The answer to the question in the title is patently obvious. It just depends on which side you fall.

The Wikileaks website has been in the news recently for its data dump of sensitive (if not all that secret) information from the U.S. government. Site founder Julian Assange has been unrelenting in exposing the government's inside dealings. Now, he's announced that Wikileaks has potentially embarrassing information on a big U.S. bank, which many sources say is Bank of America (NYSE: BAC). Assange claims the new files are smaller than its recent Iraq leak, but could number into the thousands of documents.

So what's Assange's end game?

The Wikileaks site says that the organization's aim is to increase transparency. And in a recent interview with Forbes, Assange suggests that by exposing bad corporate behavior, he could aid ethical organizations to flourish, creating a "reputational tax on unethical companies." The Christian Science Monitor states that while Assange adheres to no economic or political ideology, he "is close to libertarianism in the American sense. He appears to be obsessed with rooting out institutional corruption."

Transparency has been a huge buzzword in the last 10 years, to be sure. And it's hard to argue against that goal, given no other constraints. Indeed, a focus on transparency has been a key strategy of Elizabeth Warren, who long campaigned for the creation of a consumer financial protection agency. Warren has taken on big banks such as Bank of America, Wells Fargo (NYSE: WFC), Citibank (NYSE: C), and JPMorgan Chase (NYSE: JPM) that earn tens of billions from fees, preying on the unwary with indecipherable and opaque contracts, she argues.

The sudden attention that Wikileaks has now achieved shows again the power of social media. And this social media poses risks to established organizations. Earlier this year, consumer-goods giant Procter & Gamble (NYSE: PG) had to stem the tide against bloggers and a Facebook group of concerned parents complaining about reformulated Pampers diapers. P&G invited some of the groups to its Cincinnati headquarters and explained the science and extensive testing of the new diapers.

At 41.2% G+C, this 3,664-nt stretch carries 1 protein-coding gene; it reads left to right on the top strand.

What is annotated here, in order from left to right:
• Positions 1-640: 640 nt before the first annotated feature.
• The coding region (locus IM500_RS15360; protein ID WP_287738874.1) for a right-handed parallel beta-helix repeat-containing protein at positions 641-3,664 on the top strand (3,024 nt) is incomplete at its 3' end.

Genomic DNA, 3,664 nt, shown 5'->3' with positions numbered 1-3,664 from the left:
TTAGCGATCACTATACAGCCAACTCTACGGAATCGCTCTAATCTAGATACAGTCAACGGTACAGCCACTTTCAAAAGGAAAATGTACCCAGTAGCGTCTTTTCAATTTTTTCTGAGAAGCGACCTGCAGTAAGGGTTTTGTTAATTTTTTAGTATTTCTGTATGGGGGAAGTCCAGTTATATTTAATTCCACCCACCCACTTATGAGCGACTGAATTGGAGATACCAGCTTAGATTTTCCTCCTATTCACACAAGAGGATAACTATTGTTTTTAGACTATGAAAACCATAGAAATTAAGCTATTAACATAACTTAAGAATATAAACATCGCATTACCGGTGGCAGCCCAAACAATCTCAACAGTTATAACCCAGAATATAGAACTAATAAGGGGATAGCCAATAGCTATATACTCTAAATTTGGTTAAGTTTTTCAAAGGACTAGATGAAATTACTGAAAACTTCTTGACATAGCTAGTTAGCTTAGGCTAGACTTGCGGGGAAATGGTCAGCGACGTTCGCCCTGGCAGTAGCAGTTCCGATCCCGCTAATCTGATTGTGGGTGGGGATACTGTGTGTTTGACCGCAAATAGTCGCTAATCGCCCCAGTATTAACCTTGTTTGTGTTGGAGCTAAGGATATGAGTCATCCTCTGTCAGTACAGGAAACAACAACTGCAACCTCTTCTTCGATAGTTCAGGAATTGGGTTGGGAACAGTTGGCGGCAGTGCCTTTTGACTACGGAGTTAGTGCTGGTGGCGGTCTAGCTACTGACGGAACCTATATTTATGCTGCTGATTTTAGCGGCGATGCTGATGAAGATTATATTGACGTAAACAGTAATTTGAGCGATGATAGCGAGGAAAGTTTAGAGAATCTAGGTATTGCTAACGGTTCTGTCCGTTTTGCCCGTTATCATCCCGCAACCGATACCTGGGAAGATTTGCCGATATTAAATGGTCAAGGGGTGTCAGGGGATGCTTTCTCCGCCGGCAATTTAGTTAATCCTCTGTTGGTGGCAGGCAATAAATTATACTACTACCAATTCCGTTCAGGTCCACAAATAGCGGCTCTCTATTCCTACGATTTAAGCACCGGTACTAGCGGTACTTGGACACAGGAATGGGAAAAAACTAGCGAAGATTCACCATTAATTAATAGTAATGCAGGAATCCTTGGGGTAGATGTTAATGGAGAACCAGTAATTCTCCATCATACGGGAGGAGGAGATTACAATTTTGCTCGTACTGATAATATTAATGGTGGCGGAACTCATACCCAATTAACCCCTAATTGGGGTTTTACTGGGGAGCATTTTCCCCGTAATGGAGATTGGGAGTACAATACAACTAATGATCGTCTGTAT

But if Wikileaks is waging war on unethical companies, might that open up an era where ethically focused companies can thrive? Already, businesses such as Chipotle (NYSE: CMG) and Whole Foods Market (Nasdaq: WFMI) have created their cultures around specifically ethical values, embracing "conscious capitalism." And those companies have been huge winners over the last decade in large part because consumers know that they're helping to support something bigger than themselves.

So what do you think? Are Wikileaks and Assange a potential opportunity for American business, or are they simply a nuisance? By exposing the shenanigans of corporate America, can Wikileaks help consumers and voters make better choices?

Chipotle is a Motley Fool Rule Breakers recommendation. Whole Foods is a Stock Advisor pick. Chipotle is a Motley Fool Hidden Gems selection. Procter & Gamble is an Income Investor selection. The Fool owns shares of and has written covered calls on Procter & Gamble. The Fool owns shares of Bank of America, Chipotle, and JPMorgan Chase. Try any of our Foolish newsletter services free for 30 days.

Jim Royal, Ph.D., owns shares in Bank of America. We Fools may not all hold the same opinions, but we all believe that considering a diverse range of insights makes us better investors. The Motley Fool has a disclosure policy.